Russians plan up to six new reactors for nuclear plant near Finland
Russia plans to build up to six new reactors at the Sosnovyi Bor nuclear power plant on the Gulf of Finland near St. Petersburg, says Viktor Opekunov, the chairman of the Energy Committee of the Russian Duma. Opekunov was speaking in Helsinki on Tuesday on energy relations between Russia and the European Union.
The new reactors are to replace the existing four old ones. Each time one new reactor comes on line, an old one will be shut down.
In addition to the four replacements of the old reactors, Opekunov says that an additional two more might also be built. Construction of the first of the new reactors is to begin in 2008, and they should be ready to go on line in 2011-2012, at about the same time that proponents of a proposed controversial 1,000 megawatt undersea electricity cable to link the power plant with the Finnish electricity grid would be complete.
Opekunov says that the project has been studied in Russia, and seen as both profitable and feasible. He adds that the project has the support of the government, the Duma, and President Vladimir Putin.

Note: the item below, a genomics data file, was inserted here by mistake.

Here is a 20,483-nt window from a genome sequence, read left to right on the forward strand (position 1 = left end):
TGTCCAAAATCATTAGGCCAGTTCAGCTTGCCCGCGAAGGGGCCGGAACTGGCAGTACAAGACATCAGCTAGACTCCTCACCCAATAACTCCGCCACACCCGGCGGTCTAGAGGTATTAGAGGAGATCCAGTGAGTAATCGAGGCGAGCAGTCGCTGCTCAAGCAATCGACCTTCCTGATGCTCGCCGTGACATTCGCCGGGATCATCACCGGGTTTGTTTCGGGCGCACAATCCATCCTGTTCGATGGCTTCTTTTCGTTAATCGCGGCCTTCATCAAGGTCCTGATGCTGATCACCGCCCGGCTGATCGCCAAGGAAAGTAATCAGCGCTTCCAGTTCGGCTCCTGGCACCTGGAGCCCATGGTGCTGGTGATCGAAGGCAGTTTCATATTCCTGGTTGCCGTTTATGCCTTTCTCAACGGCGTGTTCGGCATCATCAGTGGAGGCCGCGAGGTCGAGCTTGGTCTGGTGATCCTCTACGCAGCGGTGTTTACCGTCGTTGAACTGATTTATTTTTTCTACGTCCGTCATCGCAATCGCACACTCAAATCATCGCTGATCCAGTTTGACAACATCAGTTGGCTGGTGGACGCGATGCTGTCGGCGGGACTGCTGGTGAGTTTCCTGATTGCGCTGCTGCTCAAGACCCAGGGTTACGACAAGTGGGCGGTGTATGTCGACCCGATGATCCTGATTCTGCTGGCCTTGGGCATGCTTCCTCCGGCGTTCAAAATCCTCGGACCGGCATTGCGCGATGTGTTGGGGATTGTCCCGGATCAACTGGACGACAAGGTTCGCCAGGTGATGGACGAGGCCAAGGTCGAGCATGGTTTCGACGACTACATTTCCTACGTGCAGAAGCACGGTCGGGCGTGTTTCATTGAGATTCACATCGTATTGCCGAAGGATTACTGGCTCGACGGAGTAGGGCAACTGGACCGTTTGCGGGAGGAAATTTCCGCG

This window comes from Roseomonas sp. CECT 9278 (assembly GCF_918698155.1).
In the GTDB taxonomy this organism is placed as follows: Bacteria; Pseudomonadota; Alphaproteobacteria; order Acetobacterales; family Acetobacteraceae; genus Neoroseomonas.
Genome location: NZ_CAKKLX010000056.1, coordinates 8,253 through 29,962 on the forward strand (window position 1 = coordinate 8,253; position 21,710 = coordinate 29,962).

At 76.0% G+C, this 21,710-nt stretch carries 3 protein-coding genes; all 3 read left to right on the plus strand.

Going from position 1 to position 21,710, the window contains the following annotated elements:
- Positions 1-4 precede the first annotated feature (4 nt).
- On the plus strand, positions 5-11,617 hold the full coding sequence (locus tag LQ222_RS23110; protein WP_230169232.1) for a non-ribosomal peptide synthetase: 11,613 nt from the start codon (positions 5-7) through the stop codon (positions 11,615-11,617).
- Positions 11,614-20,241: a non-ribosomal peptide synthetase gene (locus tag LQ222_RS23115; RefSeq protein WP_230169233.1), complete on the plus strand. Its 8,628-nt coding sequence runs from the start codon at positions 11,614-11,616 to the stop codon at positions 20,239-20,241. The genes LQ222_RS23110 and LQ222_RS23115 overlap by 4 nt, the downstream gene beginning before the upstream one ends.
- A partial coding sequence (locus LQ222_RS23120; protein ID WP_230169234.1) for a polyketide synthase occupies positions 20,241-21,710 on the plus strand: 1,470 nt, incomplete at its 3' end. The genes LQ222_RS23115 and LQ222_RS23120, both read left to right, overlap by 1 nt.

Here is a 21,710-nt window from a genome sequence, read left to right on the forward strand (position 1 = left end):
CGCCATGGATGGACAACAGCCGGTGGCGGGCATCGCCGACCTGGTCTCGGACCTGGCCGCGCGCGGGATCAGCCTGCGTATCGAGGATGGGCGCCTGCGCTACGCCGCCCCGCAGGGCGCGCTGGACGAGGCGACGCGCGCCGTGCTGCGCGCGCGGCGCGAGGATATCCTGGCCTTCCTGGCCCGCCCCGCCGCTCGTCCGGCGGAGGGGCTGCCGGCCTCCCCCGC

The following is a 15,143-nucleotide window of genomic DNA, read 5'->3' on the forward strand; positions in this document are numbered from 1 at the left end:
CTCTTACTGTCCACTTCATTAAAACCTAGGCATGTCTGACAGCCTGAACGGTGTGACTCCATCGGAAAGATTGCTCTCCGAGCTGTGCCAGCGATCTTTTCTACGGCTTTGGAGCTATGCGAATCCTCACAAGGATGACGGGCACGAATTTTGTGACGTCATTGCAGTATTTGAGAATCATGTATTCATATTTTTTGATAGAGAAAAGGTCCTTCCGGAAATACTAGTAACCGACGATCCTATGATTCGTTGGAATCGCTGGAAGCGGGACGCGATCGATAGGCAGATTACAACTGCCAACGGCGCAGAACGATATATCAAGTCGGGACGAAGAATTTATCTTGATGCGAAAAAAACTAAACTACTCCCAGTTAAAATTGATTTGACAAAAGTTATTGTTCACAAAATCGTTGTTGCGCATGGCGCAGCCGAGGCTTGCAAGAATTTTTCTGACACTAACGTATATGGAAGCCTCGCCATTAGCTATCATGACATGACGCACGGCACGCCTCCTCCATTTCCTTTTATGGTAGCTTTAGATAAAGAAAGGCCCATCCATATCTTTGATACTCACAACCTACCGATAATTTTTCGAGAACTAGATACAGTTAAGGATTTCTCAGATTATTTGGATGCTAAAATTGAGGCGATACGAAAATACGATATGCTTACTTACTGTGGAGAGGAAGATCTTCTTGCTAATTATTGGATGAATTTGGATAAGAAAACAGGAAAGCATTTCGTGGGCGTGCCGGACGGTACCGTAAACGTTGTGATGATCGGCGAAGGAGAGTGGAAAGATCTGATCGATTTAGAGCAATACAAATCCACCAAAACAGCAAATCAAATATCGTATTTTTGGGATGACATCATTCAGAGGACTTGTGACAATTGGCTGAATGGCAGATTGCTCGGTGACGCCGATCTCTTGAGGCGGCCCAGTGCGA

The construction of new reactors at Sosnovyi Bor is expected to launch an extensive programme of investment into nuclear energy in Russia, leading to the construction of dozens of new reactors by 2030.
The proportion of nuclear power in Russia’s energy mix is expected to rise from the present 15 percent to 25 percent.
Rosenergoatom, the company that operates Russia’s nuclear power plants, is completely under state control. Therefore, financing would come from the state budget.
Previously in HS International Edition:
Finnish industry holds discussions on Russian electricity cable project (9.8.2006)
Spokesman for Russian electric grid denounces proposal for power cable to Finland (21.4.2006)
Russian company sweetens offer for large undersea electric cable (20.4.2006)
Fingrid CEO gives dire warning of Russian cable project (11.4.2006)
Vanhanen denies "pressure" from Russia on undersea electric cable issue (3.4.2006)
Russian environmental activist seeks asylum in Finland (12.12.2005)
Russia wants to extend life of Sosnovyi Bor nuclear plant through 2026 (17.5.2006)